Compare any two graphics cards:
Radeon HD 7850 vs Radeon HD 7970
IntroThe Radeon HD 7850 makes use of a 28 nm design. AMD has set the core frequency at 860 MHz. The GDDR5 RAM works at a frequency of 1200 MHz on this model. It features 1024 SPUs along with 64 TAUs and 32 ROPs.
Compare that to the Radeon HD 7970, which features a GPU core clock speed of 925 MHz, and 3072 MB of GDDR5 memory set to run at 1375 MHz through a 384-bit bus. It also is comprised of 2048 SPUs, 128 Texture Address Units, and 32 ROPs.
(No game benchmarks for this combination yet.)
Power Usage and Theoretical Benchmarks
Power Consumption (Max TDP)
Performance-wise, the Radeon HD 7970 should theoretically be quite a bit better than the Radeon HD 7850 overall. (explain)
Texel RateThe Radeon HD 7970 should be much (about 115%) better at AF than the Radeon HD 7850. (explain)
Pixel RateThe Radeon HD 7970 will be a bit (more or less 8%) more effective at anti-aliasing than the Radeon HD 7850, and capable of handling higher resolutions more effectively. (explain)
Please note that the above 'benchmarks' are all just theoretical - the results were calculated based on the card's specifications, and real-world performance may (and probably will) vary at least a bit.
Please note that the price comparisons are based on search keywords - sometimes it might show cards with very similar names that are not exactly the same as the one chosen in the comparison. We do try to filter out the wrong results as best we can, though.
Memory Bandwidth: Bandwidth is the largest amount of data (counted in megabytes per second) that can be transported across the external memory interface within a second. The number is calculated by multiplying the bus width by its memory clock speed. In the case of DDR type RAM, it must be multiplied by 2 again. If it uses DDR5, multiply by ANOTHER 2x. The higher the card's memory bandwidth, the faster the card will be in general. It especially helps with anti-aliasing, HDR and higher screen resolutions.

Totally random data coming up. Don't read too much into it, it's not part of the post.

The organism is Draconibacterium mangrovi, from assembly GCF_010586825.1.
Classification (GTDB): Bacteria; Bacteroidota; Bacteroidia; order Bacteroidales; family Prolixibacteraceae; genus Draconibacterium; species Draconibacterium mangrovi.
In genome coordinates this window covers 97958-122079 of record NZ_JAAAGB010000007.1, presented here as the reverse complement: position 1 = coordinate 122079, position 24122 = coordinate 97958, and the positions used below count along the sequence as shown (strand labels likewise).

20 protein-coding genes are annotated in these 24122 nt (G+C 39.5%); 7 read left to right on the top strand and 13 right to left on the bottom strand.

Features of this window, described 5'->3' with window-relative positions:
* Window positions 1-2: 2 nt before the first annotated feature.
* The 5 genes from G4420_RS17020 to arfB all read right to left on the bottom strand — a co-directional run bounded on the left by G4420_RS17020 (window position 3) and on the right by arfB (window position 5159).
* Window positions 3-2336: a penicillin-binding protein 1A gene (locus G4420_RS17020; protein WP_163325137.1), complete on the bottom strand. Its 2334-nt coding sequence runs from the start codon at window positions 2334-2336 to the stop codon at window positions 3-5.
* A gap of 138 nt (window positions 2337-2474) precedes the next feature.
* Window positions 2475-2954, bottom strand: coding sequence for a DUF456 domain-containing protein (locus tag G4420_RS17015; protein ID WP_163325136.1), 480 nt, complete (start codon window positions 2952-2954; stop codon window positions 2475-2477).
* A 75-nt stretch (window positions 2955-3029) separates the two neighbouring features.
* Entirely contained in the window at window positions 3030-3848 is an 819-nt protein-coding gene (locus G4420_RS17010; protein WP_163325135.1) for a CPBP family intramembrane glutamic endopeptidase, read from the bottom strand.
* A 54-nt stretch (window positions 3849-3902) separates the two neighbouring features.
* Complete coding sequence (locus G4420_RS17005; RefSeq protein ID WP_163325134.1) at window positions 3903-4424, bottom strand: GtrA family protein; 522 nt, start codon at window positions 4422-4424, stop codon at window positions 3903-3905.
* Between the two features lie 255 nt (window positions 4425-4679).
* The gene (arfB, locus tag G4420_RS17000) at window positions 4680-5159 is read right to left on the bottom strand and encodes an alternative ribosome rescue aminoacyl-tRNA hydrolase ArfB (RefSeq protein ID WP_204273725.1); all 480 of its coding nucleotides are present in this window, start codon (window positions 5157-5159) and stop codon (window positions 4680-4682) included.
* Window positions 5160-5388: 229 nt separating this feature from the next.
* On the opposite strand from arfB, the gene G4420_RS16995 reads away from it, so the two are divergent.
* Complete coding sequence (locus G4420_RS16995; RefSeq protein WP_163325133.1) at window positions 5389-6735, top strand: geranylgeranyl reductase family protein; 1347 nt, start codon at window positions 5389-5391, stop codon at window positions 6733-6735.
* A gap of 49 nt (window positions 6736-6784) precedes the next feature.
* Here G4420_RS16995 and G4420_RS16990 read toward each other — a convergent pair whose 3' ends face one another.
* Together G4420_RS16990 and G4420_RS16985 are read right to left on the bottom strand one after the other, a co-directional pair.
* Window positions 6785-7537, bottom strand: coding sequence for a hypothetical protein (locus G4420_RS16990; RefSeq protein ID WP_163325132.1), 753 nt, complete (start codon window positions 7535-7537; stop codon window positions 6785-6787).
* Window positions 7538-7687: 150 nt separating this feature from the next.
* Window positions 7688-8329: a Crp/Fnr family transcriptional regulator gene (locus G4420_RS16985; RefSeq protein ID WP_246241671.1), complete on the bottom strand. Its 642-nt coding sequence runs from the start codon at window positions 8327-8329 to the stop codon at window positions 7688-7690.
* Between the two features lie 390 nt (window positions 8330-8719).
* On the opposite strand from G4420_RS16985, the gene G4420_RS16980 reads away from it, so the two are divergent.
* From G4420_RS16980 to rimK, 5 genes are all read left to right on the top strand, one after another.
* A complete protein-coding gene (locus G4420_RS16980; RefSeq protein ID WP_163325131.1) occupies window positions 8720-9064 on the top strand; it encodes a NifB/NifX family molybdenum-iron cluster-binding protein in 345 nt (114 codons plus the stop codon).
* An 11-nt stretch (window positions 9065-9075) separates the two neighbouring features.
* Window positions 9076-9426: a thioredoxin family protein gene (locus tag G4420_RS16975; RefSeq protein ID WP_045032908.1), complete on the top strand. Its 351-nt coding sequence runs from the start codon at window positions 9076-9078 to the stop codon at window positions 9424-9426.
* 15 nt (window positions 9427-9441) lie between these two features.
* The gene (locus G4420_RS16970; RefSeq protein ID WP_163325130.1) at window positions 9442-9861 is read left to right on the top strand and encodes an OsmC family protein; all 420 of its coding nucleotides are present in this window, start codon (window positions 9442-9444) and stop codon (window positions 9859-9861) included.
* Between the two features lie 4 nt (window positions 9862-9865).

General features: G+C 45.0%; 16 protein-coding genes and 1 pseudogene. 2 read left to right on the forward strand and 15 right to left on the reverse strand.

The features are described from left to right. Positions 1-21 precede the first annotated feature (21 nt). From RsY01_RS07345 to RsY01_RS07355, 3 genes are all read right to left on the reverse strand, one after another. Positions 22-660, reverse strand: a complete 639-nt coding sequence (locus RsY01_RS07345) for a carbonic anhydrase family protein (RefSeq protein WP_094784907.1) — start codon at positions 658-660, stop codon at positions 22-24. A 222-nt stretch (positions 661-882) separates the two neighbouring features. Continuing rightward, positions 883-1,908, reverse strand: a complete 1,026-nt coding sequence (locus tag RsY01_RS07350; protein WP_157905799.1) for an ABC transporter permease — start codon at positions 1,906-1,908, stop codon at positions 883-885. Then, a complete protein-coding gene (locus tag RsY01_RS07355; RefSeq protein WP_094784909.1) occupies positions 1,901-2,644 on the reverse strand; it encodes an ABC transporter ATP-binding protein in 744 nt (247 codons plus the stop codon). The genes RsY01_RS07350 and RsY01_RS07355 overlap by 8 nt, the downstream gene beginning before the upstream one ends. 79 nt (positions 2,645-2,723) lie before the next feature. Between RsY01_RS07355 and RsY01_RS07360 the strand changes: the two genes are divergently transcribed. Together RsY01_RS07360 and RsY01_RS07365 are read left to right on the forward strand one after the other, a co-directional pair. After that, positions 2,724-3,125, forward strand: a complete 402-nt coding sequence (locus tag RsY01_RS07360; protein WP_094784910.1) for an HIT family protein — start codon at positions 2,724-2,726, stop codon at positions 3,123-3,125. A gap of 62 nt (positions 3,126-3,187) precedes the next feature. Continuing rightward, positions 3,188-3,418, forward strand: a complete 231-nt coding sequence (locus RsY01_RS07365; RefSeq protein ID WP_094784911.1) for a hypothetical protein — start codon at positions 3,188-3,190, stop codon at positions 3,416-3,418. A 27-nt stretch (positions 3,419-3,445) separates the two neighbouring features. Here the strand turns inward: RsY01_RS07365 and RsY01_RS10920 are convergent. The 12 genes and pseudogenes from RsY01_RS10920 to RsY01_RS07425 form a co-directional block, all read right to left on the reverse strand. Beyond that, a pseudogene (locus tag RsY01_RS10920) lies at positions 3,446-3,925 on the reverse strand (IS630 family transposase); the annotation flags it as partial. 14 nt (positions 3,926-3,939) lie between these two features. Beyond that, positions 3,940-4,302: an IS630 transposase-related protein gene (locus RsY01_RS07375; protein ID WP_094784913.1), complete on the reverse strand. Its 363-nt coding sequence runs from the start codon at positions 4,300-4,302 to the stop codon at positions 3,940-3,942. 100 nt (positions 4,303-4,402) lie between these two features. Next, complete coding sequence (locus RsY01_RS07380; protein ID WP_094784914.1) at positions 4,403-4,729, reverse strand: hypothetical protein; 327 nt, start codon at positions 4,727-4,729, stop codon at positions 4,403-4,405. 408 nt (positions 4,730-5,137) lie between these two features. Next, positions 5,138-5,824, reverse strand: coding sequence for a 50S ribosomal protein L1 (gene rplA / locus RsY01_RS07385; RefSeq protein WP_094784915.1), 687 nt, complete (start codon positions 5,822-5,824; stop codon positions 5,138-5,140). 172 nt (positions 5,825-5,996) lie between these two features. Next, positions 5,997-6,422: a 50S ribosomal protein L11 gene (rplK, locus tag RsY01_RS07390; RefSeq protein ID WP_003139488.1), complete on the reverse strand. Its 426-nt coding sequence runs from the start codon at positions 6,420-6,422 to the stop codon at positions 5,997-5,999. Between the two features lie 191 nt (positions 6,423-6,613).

Texel Rate: Texel rate is the maximum number of texture map elements (texels) that are applied in one second. This is calculated by multiplying the total amount of texture units of the card by the core speed of the chip. The higher this number, the better the video card will be at texture filtering (anisotropic filtering - AF). It is measured in millions of texels processed in a second.
Pixel Rate: Pixel rate is the maximum amount of pixels the video card could possibly record to the local memory in a second - measured in millions of pixels per second. The figure is worked out by multiplying the amount of ROPs by the the card's clock speed. ROPs (Raster Operations Pipelines - sometimes also referred to as Render Output Units) are responsible for outputting the pixels (image) to the screen. The actual pixel fill rate also depends on lots of other factors, most notably the memory bandwidth - the lower the memory bandwidth is, the lower the ability to get to the maximum fill rate.